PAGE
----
The compliance market is generally more stringent, and it limits tribal involvement in unique ways. On the one hand, for example, the current compliance market mandates a waiver of sovereign immunity, making it a non-starter for many tribes. On the other hand, though the voluntary marketplace is more flexible, purchasers in this market may pay several dollars less per carbon credit purchased, requiring tribes to be more creative in prioritizing and aggregating lands they wish to commit to qualifying land-management activities.

“The return is not as great in the voluntary market; however, this is currently where the broader opportunity for tribal entry in the marketplace lies,” said Giles. “These more socially conscious entities that are driving the voluntary market are attracted to the social justice value of their investments. In essence, they are enabling historically dispossessed peoples to rebuild economic and environmental integrity all at once, doubling their return on investment.”

Regional map of Conservation Innovation Grant Pilot Project areas (Illustration: National Indian Carbon Coalition)

The Conservation Innovation Grant

NICC will use the three-year Conservation Innovation Grant, which comes through a United States Department of Agriculture (USDA) program of the same name, to fund on-the-ground conservation management activities in four geographically distinct areas. The projects, focused on the improvement of soil quality on farmlands, rangelands and native prairie, are also designed to inform the development of a policy guidance that will educate tribes, carbon credit buyers and regulators on the nuances of the generation of carbon credits in Indian country.

Sustainable agriculture and rangeland management projects will be implemented on the Comanche Nation Reservation in Southwestern Oklahoma, the Pueblo of Santa Ana in New Mexico, and on the Wind River Reservation in Wyoming. While on the recently restored Pe’ Sla sacred site in the Black Hills, a blend of wildlife restoration and cultural restoration involving an intertribal partnership of the Rosebud, Shakopee Mdwewakaton, Crow Creek, Cheyenne River, and Standing Rock Sioux Communities will occur.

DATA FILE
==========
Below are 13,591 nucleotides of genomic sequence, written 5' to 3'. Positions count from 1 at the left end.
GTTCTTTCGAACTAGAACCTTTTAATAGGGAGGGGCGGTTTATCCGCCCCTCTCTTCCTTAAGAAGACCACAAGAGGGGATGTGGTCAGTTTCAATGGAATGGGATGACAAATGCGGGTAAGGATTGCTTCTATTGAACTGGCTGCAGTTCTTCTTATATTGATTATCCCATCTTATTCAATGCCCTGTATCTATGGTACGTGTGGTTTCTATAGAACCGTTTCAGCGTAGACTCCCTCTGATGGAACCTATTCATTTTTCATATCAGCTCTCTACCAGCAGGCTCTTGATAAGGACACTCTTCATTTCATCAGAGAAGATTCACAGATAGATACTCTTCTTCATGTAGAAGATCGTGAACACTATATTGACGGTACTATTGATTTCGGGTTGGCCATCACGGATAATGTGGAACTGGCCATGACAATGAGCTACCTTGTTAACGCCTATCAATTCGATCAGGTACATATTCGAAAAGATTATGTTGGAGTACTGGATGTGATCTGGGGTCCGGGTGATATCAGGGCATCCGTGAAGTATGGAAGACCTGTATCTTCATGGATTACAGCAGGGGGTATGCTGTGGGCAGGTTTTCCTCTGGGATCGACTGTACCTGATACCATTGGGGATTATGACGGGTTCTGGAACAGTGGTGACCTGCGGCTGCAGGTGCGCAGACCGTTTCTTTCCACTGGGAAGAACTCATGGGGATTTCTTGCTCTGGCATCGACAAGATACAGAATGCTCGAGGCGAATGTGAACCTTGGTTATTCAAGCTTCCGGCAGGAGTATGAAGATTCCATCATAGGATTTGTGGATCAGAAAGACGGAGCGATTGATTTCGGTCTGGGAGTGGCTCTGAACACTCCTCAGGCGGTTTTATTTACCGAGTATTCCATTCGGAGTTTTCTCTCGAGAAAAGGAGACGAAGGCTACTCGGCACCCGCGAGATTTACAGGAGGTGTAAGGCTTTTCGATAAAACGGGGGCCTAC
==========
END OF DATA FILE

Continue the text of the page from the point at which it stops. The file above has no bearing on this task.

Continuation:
RELATED: Final Piece of Pe’ Sla Purchased By Tribes

“We want to build a pilot program for both our Nation’s members and nearby tribes to demonstrate how good land management can lead to both the abatement of climate change and a financial return through the generation of carbon credits,” said Milton Sovo, Comanche Nation member and the tribe's secretary of agriculture. “Specifically, our work under this grant will include no-till cultivation, taking highly erodible areas out of crop production to restore areas around streams, and implementing rotational grazing management practices. All of this can be replicated by the dozen or so tribes in this part of Oklahoma because we share the same weather and soil types.”

However it’s about much more than the bottom line, Sovo emphasized.

“Of course it is important to continue to explore sustainable ways to generate new revenue streams for Native nations. However, this is more than just that,” added Sovo. “This is a spiritual thing because tribes are part of the land and one of our collective goals should be to be good stewards of natural resources to ensure their availability for future generations.”

In addition to working on the ground at these four sites, NICC will be working with the American Carbon Registry, a carbon credit registry in both the voluntary and compliance markets, to develop specific guidelines for facilitating market access for offset projects on Indian lands.

“American Indian tribes share a direct relationship with the land and are excellent stewards of natural resources,” said Mary Grady, director of business development for the American Carbon Registry. “We envision that the development of guidelines addressing the barriers to carbon project implementation on Indian lands will create a pathway that will reward tribes by monetizing this stewardship. This guidance will not just be available to tribes wishing to enter the market, but also to buyers of credits in the carbon market who desire to understand and work with tribes.”

There’s also an educational component, Giles said. As part of the grant, NICC will conduct outreach and training workshops that will reach approximately 90 tribes as well as field staff of the Bureau of Indian Affairs and the USDA.

“We need to leverage work conducted under this grant as widely as we can in Indian country,” said Giles. “Our focus in this initiative is on agriculture and rangeland management. However, we want this work to be transferable to other natural resource management activities throughout Indian country, such as forest management.”

Though there appears to be great potential for financial returns to tribes via carbon markets, the cultural values are a central component.

“Millions of acres of reservation forestland, farmland and rangeland are under some form of sustainable tribal management,” said the Tenure Foundation’s Stainbrook. “The real idea behind this project is to connect existing tribal cultural value systems that naturally promote conservation to a tangible economic return that has not yet been fully realized in Indian Country.”

Douglas Thompson is a Duluth-based attorney focused on assisting with natural resource and environmental issues in Indian country.